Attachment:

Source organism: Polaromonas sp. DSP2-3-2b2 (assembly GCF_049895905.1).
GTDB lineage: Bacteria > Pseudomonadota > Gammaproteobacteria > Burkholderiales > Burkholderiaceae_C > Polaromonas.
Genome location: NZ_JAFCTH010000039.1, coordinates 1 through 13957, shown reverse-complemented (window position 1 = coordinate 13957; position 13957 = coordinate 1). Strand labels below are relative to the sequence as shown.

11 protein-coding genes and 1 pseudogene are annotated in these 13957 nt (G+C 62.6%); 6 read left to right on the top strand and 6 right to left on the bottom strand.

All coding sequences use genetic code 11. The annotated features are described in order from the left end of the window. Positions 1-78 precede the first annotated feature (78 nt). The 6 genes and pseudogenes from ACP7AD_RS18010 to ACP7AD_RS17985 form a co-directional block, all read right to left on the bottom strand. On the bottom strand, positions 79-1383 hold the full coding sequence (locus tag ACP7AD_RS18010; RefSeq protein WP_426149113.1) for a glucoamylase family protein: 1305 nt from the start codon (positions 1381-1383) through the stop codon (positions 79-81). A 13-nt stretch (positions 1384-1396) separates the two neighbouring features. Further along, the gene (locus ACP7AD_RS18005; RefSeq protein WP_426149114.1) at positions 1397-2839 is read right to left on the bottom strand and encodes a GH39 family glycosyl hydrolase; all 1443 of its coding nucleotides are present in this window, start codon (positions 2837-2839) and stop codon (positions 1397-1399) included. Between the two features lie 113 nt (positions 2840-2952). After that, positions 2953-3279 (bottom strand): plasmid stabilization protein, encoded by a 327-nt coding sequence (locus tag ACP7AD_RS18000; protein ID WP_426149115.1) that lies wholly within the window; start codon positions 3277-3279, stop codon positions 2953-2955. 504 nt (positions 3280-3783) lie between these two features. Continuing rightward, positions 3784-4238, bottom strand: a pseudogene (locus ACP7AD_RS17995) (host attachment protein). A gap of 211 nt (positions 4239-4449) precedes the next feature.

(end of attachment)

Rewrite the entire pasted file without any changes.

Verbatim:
Source organism: Polaromonas sp. DSP2-3-2b2 (assembly GCF_049895905.1).
GTDB lineage: Bacteria > Pseudomonadota > Gammaproteobacteria > Burkholderiales > Burkholderiaceae_C > Polaromonas.
Genome location: NZ_JAFCTH010000039.1, coordinates 1 through 13957, shown reverse-complemented (window position 1 = coordinate 13957; position 13957 = coordinate 1). Strand labels below are relative to the sequence as shown.

11 protein-coding genes and 1 pseudogene are annotated in these 13957 nt (G+C 62.6%); 6 read left to right on the top strand and 6 right to left on the bottom strand.

All coding sequences use genetic code 11. The annotated features are described in order from the left end of the window. Positions 1-78 precede the first annotated feature (78 nt). The 6 genes and pseudogenes from ACP7AD_RS18010 to ACP7AD_RS17985 form a co-directional block, all read right to left on the bottom strand. On the bottom strand, positions 79-1383 hold the full coding sequence (locus tag ACP7AD_RS18010; RefSeq protein WP_426149113.1) for a glucoamylase family protein: 1305 nt from the start codon (positions 1381-1383) through the stop codon (positions 79-81). A 13-nt stretch (positions 1384-1396) separates the two neighbouring features. Further along, the gene (locus ACP7AD_RS18005; RefSeq protein WP_426149114.1) at positions 1397-2839 is read right to left on the bottom strand and encodes a GH39 family glycosyl hydrolase; all 1443 of its coding nucleotides are present in this window, start codon (positions 2837-2839) and stop codon (positions 1397-1399) included. Between the two features lie 113 nt (positions 2840-2952). After that, positions 2953-3279 (bottom strand): plasmid stabilization protein, encoded by a 327-nt coding sequence (locus tag ACP7AD_RS18000; protein ID WP_426149115.1) that lies wholly within the window; start codon positions 3277-3279, stop codon positions 2953-2955. 504 nt (positions 3280-3783) lie between these two features. Continuing rightward, positions 3784-4238, bottom strand: a pseudogene (locus ACP7AD_RS17995) (host attachment protein). A gap of 211 nt (positions 4239-4449) precedes the next feature.